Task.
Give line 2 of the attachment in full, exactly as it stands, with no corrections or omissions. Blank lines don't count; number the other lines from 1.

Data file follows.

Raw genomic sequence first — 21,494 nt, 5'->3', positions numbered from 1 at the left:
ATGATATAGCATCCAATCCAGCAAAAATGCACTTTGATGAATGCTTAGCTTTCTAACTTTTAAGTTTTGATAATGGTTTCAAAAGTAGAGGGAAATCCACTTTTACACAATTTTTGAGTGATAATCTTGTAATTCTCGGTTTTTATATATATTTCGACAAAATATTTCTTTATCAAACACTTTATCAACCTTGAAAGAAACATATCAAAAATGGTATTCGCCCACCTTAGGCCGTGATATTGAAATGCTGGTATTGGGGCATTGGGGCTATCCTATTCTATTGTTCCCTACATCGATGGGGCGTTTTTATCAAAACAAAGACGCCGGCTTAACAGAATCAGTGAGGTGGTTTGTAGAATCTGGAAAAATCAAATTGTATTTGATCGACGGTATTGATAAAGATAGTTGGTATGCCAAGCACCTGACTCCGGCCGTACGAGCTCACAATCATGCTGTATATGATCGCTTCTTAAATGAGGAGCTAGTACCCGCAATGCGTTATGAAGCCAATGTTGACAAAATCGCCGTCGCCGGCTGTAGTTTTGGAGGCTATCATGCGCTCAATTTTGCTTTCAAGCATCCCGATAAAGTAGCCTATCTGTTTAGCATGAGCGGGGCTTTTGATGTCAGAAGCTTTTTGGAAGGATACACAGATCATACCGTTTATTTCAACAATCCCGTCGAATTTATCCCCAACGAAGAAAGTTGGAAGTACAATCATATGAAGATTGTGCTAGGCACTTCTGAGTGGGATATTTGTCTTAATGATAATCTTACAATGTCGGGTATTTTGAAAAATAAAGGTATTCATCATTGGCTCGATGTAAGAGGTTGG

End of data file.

ATGATATAGCATCCAATCCAGCAAAAATGCACTTTGATGAATGCTTAGCTTTCTAACTTTTAAGTTTTGATAATGGTTTCAAAAGTAGAGGGAAATCCACTTTTACACAATTTTTGAGTGATAATCTTGTAATTCTCGGTTTTTATATATATTTCGACAAAATATTTCTTTATCAAACACTTTATCAACCTTGAAAGAAACATATCAAAAATGGTATTCGCCCACCTTAGGCCGTGATATTGAAATGCTGGTATTGGGGCATTGGGGCTATCCTATTCTATTGTTCCCTACATCGATGGGGCGTTTTTATCAAAACAAAGACGCCGGCTTAACAGAATCAGTGAGGTGGTTTGTAGAATCTGGAAAAATCAAATTGTATTTGATCGACGGTATTGATAAAGATAGTTGGTATGCCAAGCACCTGACTCCGGCCGTACGAGCTCACAATCATGCTGTATATGATCGCTTCTTAAATGAGGAGCTAGTACCCGCAATGCGTTATGAAGCCAATGTTGACAAAATCGCCGTCGCCGGCTGTAGTTTTGGAGGCTATCATGCGCTCAATTTTGCTTTCAAGCATCCCGATAAAGTAGCCTATCTGTTTAGCATGAGCGGGGCTTTTGATGTCAGAAGCTTTTTGGAAGGATACACAGATCATACCGTTTATTTCAACAATCCCGTCGAATTTATCCCCAACGAAGAAAGTTGGAAGTACAATCATATGAAGATTGTGCTAGGCACTTCTGAGTGGGATATTTGTCTTAATGATAATCTTACAATGTCGGGTATTTTGAAAAATAAAGGTATTCATCATTGGCTCGATGTAAGAGGTTGG